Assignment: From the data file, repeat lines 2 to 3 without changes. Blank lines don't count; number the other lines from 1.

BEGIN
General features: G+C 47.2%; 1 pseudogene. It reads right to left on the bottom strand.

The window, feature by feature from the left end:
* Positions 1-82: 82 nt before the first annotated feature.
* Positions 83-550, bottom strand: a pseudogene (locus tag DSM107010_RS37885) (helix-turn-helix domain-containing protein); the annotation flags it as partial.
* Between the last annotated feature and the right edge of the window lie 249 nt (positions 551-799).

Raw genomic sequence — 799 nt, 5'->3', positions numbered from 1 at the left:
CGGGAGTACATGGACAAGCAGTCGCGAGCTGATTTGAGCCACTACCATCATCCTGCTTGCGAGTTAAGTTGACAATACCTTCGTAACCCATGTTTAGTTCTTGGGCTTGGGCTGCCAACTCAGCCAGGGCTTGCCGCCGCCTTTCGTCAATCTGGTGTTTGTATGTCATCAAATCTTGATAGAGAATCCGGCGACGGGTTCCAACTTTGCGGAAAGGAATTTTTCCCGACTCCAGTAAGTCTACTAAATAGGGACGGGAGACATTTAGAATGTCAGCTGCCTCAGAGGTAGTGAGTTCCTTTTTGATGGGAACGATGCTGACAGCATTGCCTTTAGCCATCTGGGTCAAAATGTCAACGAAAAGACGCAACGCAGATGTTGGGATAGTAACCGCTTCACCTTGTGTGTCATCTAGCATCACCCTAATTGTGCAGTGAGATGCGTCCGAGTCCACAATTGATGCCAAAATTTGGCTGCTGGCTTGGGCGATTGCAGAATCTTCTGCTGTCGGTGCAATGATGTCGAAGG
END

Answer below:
The window, feature by feature from the left end:
* Positions 1-82: 82 nt before the first annotated feature.